Ten Jewish Major League Baseball players and their families are visiting Israel this week, ahead of the upcoming World Baseball Classic, where they will play for the Israeli team. Israel will be making its first appearance in the international Baseball tournament. This will mark the first time Jewish-American athletes play for Israel in a world championship. WBC rules state that players who are eligible for citizenship of a given country may play on that country’s team.
On Thursday, the Jewish-American-Israeli team and its coaches and managers visited the Tel Nof Israeli Air Force Base, near Rehovot and took a group shot with some pilots and crew.
The Jewish players’ visit at the IA base was organized by Friends of the Israel Defense Forces (FIDF) and led by Jeff Aeder, founder of the Jewish Baseball Museum. The players met and spoke with the fighter pilots who protect Israel’s skies.
The visiting players included former NY Met Ike Davis; NY Mets current players Ty Kelly and Josh Zeid; Oakland Athletics players Ryan Lavarnway and Sam Fuld; Boston Red Sox player Cody Decker; Cincinnati Reds player Jon Moscot; St. Louis Cardinals player Corey Baker; Philadelphia Phillies player Jeremy Bleich; and Los Angeles Dodgers Director of Player Development Gabe Kapler.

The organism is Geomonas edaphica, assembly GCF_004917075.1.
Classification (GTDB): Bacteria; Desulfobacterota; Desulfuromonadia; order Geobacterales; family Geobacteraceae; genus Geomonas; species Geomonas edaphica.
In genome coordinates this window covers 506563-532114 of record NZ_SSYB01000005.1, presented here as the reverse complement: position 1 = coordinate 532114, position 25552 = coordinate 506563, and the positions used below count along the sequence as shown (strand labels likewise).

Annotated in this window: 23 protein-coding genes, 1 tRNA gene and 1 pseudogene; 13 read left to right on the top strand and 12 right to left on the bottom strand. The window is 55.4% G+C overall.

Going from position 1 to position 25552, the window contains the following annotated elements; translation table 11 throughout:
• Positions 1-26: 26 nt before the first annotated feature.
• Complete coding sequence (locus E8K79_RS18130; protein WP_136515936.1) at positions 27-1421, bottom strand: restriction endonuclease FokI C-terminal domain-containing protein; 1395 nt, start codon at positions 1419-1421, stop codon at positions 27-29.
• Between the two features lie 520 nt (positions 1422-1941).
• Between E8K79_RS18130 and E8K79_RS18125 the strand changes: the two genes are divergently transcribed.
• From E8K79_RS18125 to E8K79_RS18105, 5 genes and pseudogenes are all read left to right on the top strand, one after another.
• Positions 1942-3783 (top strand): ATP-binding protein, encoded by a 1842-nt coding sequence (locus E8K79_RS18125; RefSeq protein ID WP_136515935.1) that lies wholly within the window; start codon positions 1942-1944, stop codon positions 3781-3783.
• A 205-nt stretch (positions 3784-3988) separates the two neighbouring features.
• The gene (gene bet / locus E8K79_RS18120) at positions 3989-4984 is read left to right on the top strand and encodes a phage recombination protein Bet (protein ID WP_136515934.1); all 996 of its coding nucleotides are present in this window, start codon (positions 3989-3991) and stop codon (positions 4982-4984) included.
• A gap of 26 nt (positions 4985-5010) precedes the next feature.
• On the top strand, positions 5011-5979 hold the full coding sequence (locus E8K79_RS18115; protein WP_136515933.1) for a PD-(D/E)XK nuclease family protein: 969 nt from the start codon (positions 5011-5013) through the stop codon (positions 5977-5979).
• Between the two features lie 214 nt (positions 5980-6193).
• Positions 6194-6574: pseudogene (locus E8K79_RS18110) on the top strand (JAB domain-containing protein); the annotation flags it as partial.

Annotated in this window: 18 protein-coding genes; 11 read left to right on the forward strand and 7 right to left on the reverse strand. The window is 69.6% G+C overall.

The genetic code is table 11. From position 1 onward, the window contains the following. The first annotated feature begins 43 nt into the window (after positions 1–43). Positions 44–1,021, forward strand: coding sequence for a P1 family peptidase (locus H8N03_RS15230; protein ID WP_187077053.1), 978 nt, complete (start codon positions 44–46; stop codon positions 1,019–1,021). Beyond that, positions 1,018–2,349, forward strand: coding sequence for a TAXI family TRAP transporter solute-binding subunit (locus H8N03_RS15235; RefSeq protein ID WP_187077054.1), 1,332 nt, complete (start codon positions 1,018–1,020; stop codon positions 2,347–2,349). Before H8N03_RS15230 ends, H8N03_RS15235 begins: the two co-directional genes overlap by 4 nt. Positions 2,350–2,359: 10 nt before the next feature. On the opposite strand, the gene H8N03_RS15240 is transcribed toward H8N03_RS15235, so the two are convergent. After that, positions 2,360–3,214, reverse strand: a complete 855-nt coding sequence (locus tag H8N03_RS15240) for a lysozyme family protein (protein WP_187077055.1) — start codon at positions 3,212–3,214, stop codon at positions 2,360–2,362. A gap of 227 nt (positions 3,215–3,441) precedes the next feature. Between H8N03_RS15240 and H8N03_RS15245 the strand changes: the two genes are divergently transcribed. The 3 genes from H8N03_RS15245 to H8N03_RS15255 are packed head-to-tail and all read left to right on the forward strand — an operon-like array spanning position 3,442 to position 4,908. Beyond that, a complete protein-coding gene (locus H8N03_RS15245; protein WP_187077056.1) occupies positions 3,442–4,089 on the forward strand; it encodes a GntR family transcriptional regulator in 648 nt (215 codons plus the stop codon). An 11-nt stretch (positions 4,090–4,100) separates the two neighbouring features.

The first-round hosts of the WBC will be Tokyo, Seoul, Miami, and Guadalajara. The second round hosts will be Tokyo and San Diego, and the championship round will be played in Los Angeles.
“These ten Jewish baseball players are visiting Israel for the first time to celebrate the fact that they’ve qualified for the World Baseball Classic,” Aeder said. “I thought this would be a wonderful opportunity to expose them to the country and for them to meet some of the brave men and women who defend Israel and Jews everywhere, and derive pride from the Jewish State’s ability to defend itself.”
During their tour of Israel, the ten players and staff practiced on baseball fields and met with Israel Association of Baseball players. They also visited some of Israel’s landmarks and holy sites.
It should be noted that the WBC games feature mercy rules, whereby games are called if one team is ahead by 10 or more runs when the opposing team has batted in at least seven innings, or 15 or more runs when the opposing team has batted in at least five innings.
Mercy rules do not apply during the championship round.